China reports surprise trade deficit

| March 10, 2011 | 0 Comments
China reports surprise trade deficit

Official figures have today revealed China returned to a trade deficit last month on the back of a sharp slowdown in exports.

According to the Customs Authorities, exports grew just 2.4% in February on an annual basis to $96.74 billion, while imports rose 19.4% to $104.04 billion.

This compares with a 38% rise in exports in January and a 51% rise in imports.

The figures have resulted in a trade deficit of $7.3 billion (£4.5 billion) - China’s first since March 2010.

The trade deficit figures are closely watched because the US has previously accused China of manipulating its currency to boost exports.

Trade groups have argued that China’s currency, the yuan, also referred to as the renminbi, is kept up to 40% below what its value should be against the US dollar.

Beijing loosened its currency peg last June but the US has remarked that the yuan has appreciated just 3.5% against the dollar since that time.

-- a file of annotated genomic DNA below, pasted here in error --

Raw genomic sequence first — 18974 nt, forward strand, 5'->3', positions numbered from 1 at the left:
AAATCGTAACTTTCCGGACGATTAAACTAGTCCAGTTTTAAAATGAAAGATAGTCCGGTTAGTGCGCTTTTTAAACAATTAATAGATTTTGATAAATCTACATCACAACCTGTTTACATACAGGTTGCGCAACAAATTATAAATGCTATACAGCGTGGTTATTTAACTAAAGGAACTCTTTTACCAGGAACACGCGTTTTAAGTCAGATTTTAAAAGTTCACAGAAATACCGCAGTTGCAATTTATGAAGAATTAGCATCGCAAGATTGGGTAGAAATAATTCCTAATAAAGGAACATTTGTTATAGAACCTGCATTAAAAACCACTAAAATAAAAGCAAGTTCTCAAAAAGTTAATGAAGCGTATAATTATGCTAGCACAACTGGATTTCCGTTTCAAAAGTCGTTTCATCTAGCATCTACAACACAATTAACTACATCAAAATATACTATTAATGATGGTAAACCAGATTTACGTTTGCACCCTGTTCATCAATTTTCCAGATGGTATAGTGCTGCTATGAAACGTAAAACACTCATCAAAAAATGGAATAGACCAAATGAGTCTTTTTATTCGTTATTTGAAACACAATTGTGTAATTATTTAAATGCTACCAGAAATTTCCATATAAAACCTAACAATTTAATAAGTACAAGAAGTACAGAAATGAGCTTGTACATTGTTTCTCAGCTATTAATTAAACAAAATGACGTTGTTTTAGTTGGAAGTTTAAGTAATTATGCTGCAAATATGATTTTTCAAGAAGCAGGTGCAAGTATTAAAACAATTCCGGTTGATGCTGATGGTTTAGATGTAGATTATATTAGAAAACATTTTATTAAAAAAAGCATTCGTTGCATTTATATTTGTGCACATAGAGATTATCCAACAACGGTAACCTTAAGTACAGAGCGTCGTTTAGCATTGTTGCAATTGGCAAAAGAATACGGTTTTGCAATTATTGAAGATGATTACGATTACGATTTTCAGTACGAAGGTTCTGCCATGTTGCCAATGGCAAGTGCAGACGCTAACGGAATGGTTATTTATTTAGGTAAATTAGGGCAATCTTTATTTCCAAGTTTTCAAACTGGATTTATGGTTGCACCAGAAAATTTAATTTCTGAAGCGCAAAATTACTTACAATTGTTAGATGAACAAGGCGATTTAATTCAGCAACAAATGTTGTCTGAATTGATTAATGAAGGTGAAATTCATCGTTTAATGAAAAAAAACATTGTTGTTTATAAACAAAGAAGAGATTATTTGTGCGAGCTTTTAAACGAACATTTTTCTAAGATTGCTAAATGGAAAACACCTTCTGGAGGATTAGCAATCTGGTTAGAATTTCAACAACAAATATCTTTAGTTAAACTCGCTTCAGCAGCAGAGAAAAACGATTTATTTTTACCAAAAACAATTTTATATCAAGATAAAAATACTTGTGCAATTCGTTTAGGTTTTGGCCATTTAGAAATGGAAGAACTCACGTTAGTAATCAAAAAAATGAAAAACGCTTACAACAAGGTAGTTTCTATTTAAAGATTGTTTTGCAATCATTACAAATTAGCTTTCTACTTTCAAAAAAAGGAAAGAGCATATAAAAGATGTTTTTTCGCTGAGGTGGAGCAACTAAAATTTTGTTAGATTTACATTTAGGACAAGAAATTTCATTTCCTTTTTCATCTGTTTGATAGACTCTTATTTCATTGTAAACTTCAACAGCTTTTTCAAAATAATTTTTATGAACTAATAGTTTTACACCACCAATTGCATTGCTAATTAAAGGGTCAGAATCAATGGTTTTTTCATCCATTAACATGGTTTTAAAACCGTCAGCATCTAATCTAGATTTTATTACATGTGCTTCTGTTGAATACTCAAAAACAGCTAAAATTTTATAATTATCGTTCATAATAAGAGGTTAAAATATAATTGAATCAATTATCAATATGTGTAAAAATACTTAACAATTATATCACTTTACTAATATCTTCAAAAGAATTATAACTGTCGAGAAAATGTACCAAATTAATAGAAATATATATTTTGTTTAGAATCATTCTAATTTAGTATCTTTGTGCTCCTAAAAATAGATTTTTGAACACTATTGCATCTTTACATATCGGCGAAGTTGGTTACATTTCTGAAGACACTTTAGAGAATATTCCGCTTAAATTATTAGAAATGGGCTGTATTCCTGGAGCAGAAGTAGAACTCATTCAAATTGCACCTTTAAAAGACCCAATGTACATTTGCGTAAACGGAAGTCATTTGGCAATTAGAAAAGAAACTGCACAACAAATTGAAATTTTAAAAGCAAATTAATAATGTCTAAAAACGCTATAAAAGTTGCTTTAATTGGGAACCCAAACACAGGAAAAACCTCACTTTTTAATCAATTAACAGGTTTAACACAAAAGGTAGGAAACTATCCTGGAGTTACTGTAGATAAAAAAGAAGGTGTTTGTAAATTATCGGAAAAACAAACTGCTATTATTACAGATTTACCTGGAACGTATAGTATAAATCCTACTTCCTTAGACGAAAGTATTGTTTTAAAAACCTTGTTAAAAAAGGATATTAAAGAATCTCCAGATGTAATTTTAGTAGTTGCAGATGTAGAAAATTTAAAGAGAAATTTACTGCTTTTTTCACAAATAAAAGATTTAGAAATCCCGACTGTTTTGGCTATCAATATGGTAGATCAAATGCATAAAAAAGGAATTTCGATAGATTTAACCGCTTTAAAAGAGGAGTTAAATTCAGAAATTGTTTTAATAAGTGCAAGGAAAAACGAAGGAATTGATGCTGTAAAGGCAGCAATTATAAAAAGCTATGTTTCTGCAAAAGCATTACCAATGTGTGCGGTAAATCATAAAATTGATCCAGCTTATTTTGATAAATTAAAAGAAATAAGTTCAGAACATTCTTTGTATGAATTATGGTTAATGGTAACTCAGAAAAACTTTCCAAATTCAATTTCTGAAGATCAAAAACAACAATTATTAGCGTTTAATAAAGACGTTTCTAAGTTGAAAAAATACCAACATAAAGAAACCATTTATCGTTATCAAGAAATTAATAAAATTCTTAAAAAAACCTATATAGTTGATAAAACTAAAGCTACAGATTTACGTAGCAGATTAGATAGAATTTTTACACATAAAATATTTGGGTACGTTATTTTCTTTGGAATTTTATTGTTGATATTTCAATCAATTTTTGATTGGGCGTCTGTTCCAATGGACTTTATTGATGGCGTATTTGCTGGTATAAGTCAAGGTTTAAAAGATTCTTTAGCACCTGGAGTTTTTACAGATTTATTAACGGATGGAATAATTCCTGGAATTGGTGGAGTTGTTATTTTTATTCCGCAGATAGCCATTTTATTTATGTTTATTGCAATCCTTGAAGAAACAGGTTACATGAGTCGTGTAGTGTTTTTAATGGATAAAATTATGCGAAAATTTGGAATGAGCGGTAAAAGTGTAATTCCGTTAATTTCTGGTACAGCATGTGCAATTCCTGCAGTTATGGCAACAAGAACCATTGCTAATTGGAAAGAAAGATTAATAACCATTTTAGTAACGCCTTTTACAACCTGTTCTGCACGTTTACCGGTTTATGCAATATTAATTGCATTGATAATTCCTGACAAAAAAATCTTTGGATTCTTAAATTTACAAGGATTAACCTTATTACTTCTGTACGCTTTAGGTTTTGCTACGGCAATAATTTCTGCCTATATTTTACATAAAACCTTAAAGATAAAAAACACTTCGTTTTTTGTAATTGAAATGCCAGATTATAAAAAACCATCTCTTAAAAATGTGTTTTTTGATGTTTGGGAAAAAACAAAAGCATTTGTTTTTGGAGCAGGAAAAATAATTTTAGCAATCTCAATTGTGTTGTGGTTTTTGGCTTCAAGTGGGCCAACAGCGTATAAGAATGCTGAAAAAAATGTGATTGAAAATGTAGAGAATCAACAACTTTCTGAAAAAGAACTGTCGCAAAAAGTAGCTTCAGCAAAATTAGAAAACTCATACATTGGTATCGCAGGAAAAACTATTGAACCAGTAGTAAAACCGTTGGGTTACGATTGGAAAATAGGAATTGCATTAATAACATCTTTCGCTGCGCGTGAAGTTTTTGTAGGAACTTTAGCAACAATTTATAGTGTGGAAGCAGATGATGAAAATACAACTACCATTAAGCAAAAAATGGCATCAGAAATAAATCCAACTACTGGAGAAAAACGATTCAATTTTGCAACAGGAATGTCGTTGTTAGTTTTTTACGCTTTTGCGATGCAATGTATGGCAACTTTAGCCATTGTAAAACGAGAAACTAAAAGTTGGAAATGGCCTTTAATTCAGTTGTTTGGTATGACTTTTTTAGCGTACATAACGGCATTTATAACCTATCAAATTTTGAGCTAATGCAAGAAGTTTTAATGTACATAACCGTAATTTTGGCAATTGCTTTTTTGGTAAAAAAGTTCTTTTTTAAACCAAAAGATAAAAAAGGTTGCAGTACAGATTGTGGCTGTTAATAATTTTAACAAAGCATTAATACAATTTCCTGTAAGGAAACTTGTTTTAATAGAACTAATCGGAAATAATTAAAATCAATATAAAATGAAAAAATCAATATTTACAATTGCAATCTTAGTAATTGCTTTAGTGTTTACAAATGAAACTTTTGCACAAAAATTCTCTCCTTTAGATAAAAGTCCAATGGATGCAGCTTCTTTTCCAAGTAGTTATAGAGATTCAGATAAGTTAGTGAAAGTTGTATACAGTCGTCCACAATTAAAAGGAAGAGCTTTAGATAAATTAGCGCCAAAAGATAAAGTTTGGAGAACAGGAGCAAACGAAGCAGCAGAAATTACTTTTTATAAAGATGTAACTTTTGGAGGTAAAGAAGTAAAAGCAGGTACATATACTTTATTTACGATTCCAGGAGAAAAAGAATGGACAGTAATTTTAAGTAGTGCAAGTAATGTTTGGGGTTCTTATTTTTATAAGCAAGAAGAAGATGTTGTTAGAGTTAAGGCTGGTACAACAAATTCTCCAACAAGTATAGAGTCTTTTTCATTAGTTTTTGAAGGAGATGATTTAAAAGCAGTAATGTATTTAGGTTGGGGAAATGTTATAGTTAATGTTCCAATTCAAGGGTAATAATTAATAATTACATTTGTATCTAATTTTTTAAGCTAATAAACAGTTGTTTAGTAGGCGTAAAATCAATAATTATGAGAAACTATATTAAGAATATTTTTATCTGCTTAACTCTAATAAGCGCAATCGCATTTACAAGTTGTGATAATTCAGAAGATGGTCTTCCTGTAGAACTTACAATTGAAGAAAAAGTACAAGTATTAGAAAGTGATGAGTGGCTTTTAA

Meanwhile, in related news, China officially became the world’s second largest economy earlier this year – taking over from Japan, which slides into the third place.

Japan has been hit by a fall in exports and weak consumer demand, while China has benefited from a manufacturing boom.

If the current pace of growth continues in China, analysts believe it will become the world’s largest economy in about 10-15 years time – knocking the US off the top spot.

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